The United Kingdom has published plans to decarbonize transportation by the middle of the century.
Britain announced plans to decarbonize its transportation infrastructure on Wednesday, saying it will phase out the sale of all polluting road vehicles by 2040 and commit the aviation sector to a net zero emissions target by 2050.
As the country prepares to host the key COP26 climate summit in November, Transport Secretary Grant Shapps said the ideas will create a “credible pathway” for the entire transportation industry to attain net zero by mid-century.
Last year, Prime Minister Boris Johnson proposed a 10-point plan to combat climate change called “a green industrial revolution,” which includes prohibiting the sale of new gasoline and diesel vehicles by 2030.
The government has stated that it will phase out the sale of heavier vehicles over the next decade – or sooner if a speedier transition appears to be viable.
Meanwhile, it plans to make domestic flights and all airports in England carbon neutral by 2040, and international flights carbon neutral by 2050.
Its newly established “Jet Zero consultation” will look into the rapid development of developing sustainable technologies.
In a written declaration to parliament, Shapps stated, “We must deliver a step change in the breadth and size of our aim to decrease transportation’s GHG (greenhouse gas) emissions to net zero.”
“For all modes of transportation, the proposal released today is actually high ambition – technically and feasibly,” he continued.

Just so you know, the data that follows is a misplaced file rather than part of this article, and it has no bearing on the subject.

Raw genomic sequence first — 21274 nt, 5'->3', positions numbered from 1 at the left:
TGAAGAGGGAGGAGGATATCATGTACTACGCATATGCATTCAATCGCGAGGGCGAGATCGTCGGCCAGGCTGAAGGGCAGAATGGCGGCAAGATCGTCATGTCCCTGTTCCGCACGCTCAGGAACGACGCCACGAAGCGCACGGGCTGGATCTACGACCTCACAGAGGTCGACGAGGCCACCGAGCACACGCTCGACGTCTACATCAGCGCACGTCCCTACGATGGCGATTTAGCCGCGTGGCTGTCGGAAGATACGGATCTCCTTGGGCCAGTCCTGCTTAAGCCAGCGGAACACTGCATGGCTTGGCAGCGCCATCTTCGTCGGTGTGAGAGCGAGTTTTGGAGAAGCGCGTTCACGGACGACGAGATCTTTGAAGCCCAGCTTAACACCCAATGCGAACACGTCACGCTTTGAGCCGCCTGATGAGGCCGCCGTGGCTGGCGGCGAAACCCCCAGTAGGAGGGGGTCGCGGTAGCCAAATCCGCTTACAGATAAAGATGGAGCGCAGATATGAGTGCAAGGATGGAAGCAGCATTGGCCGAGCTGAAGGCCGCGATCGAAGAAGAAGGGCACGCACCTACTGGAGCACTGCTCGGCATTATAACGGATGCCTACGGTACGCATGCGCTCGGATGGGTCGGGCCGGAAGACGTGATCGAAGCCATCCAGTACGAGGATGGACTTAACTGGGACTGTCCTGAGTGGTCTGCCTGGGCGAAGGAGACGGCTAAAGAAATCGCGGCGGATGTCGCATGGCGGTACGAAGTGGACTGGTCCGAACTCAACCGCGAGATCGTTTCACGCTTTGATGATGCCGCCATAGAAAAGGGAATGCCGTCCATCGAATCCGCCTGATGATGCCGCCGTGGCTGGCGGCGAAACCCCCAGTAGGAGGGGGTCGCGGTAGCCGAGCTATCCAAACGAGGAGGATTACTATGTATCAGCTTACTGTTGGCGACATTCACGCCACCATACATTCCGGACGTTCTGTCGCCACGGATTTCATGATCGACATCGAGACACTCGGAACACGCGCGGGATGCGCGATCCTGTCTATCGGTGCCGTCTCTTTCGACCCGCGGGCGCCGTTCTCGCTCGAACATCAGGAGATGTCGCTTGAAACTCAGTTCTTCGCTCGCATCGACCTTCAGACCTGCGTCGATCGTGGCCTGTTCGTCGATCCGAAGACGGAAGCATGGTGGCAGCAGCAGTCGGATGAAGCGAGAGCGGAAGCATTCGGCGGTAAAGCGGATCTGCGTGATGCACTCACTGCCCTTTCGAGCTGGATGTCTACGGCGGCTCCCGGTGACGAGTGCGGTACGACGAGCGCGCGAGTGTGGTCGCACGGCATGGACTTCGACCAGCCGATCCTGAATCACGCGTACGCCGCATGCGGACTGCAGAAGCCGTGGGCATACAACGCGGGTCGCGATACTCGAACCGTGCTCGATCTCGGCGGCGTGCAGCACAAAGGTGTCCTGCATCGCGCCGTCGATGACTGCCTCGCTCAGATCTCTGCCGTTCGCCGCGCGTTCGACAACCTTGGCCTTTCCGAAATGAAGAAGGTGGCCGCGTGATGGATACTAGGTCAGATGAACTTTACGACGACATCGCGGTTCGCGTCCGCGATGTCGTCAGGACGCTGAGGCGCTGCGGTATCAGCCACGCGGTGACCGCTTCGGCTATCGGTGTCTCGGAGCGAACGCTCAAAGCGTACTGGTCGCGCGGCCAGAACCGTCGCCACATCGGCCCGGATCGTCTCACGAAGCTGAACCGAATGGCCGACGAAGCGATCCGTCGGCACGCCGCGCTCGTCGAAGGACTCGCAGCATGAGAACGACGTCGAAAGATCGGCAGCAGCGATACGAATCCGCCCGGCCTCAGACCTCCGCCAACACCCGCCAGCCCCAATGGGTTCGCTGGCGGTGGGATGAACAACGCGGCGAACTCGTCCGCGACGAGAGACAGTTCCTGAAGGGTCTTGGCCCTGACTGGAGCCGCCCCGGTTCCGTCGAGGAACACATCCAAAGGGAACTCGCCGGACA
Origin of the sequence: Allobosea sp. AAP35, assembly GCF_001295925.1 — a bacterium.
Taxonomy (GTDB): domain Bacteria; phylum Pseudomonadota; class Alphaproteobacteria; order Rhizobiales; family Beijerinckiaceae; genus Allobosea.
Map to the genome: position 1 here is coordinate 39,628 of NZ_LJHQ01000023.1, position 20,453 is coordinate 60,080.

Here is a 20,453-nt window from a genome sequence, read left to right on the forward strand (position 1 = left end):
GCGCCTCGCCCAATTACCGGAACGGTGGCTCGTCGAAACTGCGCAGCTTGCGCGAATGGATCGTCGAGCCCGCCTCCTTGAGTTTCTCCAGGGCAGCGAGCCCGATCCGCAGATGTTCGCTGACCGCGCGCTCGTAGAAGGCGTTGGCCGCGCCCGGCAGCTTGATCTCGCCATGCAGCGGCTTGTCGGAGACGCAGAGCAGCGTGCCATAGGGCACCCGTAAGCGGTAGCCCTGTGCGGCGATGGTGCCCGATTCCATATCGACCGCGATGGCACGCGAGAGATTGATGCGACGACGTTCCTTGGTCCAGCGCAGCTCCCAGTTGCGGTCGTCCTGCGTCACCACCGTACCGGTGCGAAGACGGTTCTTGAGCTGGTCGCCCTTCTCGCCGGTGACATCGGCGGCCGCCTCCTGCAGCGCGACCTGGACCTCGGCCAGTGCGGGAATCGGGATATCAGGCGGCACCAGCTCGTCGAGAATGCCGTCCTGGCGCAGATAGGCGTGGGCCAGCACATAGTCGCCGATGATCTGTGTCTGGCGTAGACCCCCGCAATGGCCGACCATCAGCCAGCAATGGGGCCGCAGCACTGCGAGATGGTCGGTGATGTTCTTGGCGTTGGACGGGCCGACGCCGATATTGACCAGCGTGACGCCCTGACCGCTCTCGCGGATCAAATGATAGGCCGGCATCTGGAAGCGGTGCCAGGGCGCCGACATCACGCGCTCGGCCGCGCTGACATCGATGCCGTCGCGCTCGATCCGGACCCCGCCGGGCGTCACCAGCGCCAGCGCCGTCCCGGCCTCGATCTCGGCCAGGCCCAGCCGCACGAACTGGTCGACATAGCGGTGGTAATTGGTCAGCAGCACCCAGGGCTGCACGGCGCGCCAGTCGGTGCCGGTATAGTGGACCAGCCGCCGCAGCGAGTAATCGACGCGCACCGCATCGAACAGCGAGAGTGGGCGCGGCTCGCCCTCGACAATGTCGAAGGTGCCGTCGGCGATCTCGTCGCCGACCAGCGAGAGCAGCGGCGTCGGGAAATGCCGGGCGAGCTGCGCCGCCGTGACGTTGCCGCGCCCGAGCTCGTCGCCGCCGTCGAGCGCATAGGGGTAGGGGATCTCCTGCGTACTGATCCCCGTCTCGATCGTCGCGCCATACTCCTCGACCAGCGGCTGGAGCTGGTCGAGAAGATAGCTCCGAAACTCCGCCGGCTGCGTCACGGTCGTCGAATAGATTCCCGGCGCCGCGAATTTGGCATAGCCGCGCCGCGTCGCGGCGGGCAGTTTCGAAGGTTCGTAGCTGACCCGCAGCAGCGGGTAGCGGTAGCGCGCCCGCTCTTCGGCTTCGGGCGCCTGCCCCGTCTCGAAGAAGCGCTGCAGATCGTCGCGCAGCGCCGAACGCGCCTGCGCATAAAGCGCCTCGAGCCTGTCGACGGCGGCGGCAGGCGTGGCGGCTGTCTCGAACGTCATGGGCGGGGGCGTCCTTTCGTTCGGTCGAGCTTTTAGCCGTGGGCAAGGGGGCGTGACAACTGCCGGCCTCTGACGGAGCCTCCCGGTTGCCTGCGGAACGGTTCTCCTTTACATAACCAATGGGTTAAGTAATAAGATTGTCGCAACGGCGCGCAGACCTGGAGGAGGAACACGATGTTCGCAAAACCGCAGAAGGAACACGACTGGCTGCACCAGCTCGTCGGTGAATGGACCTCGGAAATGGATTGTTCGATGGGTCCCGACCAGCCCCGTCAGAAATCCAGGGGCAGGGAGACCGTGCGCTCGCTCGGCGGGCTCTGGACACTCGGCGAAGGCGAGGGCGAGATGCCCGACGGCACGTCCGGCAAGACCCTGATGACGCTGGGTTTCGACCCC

According to Shapps, wholesale decarbonization will rely in part on future transportation technologies, as well as behavioural and societal changes.
As part of the initiative, the government has pushed up the deadline for its 40,000 cars and vans to be totally zero-emission to 2027, three years earlier than intended.
The statement comes ahead of the United Nations Climate Change Conference (COP26) in Glasgow, Scotland, in November, where Britain hopes other countries would agree to similarly aggressive goals.
The Confederation of British Industry (CBI), a business lobbying organization, praised the measures but emphasized that they must be supported by credible plans to speed up the development of clean technologies.
Greenpeace UK, an environmental campaigning group, praised the goals but encouraged the government to shift its attention away from roads and toward rail and other forms of “active transportation.”
“The net zero targets in aviation are great, but getting there only through technological breakthroughs is a pretty big wager on extremely long odds,” said Doug Parr, the company’s chief scientist.
“If the advances don’t materialize, we need a mechanism to achieve the same emissions reductions, and that mechanism can’t be offsetting.”